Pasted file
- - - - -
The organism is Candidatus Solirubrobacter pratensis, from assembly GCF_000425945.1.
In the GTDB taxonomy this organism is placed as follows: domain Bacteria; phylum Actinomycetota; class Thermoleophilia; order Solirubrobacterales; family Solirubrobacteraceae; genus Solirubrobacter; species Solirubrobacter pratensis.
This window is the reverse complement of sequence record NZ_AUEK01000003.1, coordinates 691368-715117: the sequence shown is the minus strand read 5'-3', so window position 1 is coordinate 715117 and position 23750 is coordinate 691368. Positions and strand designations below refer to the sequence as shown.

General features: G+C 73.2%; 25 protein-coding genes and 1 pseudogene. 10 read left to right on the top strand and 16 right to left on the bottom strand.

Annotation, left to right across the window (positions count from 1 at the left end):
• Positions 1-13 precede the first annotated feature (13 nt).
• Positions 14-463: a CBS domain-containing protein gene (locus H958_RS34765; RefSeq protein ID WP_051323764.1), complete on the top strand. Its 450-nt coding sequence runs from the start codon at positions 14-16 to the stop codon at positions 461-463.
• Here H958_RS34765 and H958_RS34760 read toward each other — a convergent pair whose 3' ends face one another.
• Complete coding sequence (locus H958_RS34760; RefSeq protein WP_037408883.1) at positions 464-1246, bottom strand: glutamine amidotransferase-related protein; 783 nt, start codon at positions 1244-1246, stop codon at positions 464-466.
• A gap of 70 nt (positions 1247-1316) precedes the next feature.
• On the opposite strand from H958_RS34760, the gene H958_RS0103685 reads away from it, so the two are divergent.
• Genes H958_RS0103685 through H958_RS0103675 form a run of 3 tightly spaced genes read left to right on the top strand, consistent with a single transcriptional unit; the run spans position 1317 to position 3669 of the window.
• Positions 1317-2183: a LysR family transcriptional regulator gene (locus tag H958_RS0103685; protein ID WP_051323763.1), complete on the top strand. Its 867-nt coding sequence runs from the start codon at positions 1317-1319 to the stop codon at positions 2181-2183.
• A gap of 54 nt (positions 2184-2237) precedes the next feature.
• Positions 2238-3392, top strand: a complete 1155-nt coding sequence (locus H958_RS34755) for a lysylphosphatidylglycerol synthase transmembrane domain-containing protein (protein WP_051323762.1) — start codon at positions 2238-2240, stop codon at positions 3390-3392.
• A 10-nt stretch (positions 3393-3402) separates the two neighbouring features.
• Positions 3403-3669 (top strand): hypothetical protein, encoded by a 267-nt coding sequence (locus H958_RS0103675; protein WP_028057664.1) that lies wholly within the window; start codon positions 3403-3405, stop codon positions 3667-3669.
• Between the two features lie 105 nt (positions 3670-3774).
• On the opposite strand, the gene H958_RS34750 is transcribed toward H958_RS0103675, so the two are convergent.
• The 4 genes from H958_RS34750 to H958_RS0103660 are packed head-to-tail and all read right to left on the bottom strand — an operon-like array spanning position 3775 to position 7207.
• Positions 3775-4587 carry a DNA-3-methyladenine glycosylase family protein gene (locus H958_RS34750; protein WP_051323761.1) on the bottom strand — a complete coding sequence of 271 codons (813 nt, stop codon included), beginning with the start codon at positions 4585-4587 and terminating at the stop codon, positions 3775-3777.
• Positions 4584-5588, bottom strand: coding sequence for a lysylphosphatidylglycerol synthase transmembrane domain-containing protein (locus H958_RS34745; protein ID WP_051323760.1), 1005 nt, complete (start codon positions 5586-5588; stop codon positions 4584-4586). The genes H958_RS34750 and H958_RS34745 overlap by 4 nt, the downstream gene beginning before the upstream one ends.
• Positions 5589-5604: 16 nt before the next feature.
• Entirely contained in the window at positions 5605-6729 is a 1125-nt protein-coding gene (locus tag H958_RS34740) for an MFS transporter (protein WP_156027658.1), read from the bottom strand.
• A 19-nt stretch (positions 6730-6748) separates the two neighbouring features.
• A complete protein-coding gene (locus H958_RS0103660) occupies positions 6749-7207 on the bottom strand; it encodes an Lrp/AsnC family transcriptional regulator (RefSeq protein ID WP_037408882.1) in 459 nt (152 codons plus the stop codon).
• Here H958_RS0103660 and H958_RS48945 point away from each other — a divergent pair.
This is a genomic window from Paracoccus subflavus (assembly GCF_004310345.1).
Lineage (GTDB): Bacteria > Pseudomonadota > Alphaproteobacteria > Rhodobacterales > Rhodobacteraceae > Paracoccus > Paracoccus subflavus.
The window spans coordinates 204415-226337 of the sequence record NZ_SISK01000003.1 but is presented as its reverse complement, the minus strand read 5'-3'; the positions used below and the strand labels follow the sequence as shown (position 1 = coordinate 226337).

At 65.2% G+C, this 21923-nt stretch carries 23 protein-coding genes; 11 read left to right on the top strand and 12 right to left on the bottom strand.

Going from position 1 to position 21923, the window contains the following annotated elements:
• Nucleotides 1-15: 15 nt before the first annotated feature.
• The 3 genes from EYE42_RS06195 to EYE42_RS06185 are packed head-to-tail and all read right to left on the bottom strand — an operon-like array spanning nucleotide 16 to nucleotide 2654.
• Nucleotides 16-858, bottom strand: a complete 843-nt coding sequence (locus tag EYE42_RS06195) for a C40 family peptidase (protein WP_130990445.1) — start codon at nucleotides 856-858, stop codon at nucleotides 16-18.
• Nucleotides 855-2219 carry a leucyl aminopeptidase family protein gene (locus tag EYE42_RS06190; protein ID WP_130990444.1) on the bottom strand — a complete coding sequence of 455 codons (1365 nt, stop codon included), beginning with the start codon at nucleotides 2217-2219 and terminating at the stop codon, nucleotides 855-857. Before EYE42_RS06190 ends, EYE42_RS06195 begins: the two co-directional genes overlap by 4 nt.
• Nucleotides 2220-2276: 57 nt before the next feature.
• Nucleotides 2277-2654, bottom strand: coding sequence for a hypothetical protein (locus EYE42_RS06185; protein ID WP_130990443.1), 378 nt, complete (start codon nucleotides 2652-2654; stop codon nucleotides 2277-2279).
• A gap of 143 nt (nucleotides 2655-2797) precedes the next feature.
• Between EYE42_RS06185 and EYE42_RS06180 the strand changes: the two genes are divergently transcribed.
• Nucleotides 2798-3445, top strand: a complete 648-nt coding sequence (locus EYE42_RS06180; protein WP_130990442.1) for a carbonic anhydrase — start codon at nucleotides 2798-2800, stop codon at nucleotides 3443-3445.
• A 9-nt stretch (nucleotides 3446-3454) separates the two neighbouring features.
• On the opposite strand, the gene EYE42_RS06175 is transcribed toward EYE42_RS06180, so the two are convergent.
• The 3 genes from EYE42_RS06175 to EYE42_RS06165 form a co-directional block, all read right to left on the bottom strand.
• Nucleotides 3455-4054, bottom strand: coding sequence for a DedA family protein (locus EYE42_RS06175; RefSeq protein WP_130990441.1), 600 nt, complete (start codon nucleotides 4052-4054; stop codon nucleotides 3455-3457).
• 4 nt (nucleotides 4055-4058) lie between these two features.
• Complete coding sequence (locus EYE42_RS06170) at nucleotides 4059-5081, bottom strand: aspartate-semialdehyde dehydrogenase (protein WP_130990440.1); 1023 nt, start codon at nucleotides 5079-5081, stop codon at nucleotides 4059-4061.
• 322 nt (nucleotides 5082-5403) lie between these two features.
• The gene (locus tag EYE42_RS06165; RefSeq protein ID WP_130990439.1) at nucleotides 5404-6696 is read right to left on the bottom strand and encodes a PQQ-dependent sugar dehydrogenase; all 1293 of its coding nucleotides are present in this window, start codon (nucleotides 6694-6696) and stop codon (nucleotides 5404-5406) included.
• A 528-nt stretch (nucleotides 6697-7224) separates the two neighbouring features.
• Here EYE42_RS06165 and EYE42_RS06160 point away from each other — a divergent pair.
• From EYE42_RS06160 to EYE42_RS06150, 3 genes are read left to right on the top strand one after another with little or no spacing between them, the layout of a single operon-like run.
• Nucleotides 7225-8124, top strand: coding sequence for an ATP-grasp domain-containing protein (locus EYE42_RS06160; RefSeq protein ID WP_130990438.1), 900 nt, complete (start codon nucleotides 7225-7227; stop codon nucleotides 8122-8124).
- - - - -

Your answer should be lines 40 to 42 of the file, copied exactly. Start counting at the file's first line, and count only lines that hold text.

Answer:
• Between EYE42_RS06185 and EYE42_RS06180 the strand changes: the two genes are divergently transcribed.
• Nucleotides 2798-3445, top strand: a complete 648-nt coding sequence (locus EYE42_RS06180; protein WP_130990442.1) for a carbonic anhydrase — start codon at nucleotides 2798-2800, stop codon at nucleotides 3443-3445.
• A 9-nt stretch (nucleotides 3446-3454) separates the two neighbouring features.